Haciendo la Compra (VIII). “Sujáriki” – Doing the Shopping (VIII). “Sukhariki”


Uno de los aperitivos que más me gusta de Rusia es el de los “sujáriki” o pequeños trocitos de pan frito aromatizados (como “croutons”). No es algo que no conozcamos en el resto de Europa, aunque, por ejemplo, en España, son más típicos con sabor a tomate o ajo y son trozos grandes de pan. En Rusia (y países de los alrededores) los “sujáriki” se hacen como palitos de pan, pequeños y duros (aunque también os hay en forma de rebanada o de dado) y los sabores suelen ser más adaptados al “fino paladar” local: caviar rojo, pollo, queso, brocheta de carne, queso ahumado, cangrejo, ajo, ensalada con tomate, smetana con hierbas, jamón y queso, salami, etc.

Originariamente eran de pan de centeno, fritos en aceite y rociados de especias (por ejemplo, ajo y cebolla). En mi humilde opinión, los más ricos (caseros) se cocinan en Lituania (y en todo el Báltico en general).

Como todo en Rusia, no hay producto que no esté estandarizado (al menos en teoría), y este sigue la normativa GOST 8494-96.

Un dato curioso: en época de guerra, cuando las tropas tenían que recorrer largas distancias, recibían “sujáriki” en lugar del pan más o menos normal.

Las marcas de “sujáriki” más conocidas en Khabarovsk son Хрус Team (“Jrus Team”) y Кириешки (“Kirieshki”).

IMAG6807One of the snacks I like the most from Russia is the “sukhariki” or small bread crumbs with flavours (like “croutons”). It is not something unknown to the rest of Europe, though, for example, in Spain, they are usually flavored of tomato or garlic and they are large pieces of bread. In Russia (and neighbor countries) the “sukhariki” are made as bread sticks, small and hard (though there are others loaf or dice shaped) and the flavors are adapted to the local “gourmets”: red caviar, chicken, cheese, meat skewer, smoked cheese, crab, garlic, tomato salad, sour cream with herbs, ham and cheese, salami, etc.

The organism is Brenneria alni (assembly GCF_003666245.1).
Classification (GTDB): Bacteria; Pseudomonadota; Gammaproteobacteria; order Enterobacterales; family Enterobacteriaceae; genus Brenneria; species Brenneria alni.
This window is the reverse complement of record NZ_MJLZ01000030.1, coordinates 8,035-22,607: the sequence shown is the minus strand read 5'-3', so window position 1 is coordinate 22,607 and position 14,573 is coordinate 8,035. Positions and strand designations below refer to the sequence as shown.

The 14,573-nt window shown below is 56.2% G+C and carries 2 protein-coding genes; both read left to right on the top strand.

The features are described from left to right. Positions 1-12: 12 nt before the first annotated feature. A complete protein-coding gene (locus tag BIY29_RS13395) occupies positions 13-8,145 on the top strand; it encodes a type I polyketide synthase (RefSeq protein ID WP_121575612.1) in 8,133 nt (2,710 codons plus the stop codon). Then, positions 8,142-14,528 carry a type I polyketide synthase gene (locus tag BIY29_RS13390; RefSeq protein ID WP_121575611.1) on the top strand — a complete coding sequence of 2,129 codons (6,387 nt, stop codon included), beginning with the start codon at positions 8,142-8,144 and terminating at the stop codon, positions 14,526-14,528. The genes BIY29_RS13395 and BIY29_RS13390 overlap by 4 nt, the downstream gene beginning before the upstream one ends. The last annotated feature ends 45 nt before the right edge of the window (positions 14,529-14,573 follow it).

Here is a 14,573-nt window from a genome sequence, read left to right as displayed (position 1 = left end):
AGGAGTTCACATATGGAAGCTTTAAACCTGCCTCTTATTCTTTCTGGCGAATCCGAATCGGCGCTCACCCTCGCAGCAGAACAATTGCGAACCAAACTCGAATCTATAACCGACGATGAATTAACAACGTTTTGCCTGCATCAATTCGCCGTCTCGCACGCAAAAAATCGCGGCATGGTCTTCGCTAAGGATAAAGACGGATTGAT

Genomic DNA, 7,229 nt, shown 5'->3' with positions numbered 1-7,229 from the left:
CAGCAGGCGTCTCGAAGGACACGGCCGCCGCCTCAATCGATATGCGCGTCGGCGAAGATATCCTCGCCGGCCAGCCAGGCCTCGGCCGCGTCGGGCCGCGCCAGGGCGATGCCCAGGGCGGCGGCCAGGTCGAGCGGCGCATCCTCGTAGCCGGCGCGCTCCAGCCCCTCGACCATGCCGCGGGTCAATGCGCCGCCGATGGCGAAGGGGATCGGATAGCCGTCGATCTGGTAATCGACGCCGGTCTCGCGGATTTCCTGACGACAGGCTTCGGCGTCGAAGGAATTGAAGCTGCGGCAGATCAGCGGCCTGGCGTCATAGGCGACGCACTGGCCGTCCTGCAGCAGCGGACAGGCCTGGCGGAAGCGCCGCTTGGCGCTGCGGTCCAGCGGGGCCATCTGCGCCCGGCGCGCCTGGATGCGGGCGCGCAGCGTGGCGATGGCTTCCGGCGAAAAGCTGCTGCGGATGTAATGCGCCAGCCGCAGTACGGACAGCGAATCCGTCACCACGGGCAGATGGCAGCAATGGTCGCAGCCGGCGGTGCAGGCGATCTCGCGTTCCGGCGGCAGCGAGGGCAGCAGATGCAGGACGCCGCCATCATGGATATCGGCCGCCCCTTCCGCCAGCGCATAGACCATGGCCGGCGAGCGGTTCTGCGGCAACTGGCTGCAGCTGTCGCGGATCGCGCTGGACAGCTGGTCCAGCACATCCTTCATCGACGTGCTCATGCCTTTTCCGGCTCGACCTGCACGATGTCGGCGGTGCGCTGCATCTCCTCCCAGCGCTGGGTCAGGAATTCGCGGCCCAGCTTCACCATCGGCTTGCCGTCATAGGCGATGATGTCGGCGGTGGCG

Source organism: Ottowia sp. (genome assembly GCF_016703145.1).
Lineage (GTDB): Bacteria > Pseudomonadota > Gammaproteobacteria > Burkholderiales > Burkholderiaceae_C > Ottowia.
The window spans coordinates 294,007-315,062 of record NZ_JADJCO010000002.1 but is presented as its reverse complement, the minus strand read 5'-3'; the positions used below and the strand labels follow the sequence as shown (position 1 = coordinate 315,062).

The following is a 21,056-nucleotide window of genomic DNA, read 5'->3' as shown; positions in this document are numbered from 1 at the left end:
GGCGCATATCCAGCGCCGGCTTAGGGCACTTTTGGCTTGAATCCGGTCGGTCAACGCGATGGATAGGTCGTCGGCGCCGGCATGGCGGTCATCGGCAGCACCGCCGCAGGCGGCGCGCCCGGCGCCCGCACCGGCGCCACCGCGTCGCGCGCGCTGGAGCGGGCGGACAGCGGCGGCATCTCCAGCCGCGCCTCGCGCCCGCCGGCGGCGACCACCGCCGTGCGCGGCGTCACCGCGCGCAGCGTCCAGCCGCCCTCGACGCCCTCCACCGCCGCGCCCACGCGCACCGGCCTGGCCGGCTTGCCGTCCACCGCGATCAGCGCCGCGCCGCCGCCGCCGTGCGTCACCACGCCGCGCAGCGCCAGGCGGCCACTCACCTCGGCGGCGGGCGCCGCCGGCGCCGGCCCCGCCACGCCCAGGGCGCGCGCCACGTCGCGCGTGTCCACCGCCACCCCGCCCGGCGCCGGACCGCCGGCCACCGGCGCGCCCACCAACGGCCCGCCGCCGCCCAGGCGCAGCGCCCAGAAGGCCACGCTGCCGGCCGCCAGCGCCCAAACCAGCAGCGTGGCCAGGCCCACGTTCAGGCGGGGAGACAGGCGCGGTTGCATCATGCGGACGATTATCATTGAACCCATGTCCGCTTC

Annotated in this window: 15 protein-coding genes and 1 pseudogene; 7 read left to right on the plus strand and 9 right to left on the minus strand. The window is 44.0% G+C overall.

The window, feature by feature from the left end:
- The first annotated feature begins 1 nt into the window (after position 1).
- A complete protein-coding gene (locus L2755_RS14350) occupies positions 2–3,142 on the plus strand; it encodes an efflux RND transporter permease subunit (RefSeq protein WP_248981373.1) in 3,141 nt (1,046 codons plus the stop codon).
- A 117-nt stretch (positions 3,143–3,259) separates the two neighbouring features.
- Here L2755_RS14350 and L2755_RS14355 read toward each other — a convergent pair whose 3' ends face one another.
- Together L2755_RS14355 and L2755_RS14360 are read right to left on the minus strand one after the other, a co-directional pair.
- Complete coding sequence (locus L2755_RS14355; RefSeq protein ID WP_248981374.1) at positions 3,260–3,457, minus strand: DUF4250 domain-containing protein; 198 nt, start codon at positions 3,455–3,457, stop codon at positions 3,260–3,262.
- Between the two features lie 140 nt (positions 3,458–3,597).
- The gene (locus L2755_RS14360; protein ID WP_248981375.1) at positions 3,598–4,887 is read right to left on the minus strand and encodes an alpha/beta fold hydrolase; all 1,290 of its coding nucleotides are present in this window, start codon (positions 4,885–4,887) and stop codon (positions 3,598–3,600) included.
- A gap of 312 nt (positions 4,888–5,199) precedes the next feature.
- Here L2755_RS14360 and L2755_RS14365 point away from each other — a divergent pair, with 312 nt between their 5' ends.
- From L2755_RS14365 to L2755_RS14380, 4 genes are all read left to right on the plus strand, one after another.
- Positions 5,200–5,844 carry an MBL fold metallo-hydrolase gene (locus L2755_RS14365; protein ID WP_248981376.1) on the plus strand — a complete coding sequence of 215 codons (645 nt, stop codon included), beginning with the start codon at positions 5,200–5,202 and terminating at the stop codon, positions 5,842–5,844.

Originally, they were of rye bread, fried in oil and seasoned with spices (for example, garlic and onion). In my humble opinion, the best (homemade) are cooked in Lithuania (and in the Baltic countries in general).

As everything in Russia, there is no product which escapes standardization (at least, in theory), and this one follows GOST 8494-96.

An interesting fact: during war times, when troops had to walk long distances, they got “sukhariki” instead of more or less normal bread.

“Sujáriki” most popular brands in Khabarovsk are Хрус Team (“Khrus Team”) and Кириешки (“Kirieshki”).

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2 Responses to Haciendo la Compra (VIII). “Sujáriki” – Doing the Shopping (VIII). “Sukhariki”

  1. Russian army always use them as a preserved bread… and there is legend what after long marches, during european wars, sukhariki are melted in a baggage and locals saw what each russian have a “some piece of mother land” and even eated it by adding to a food. :))

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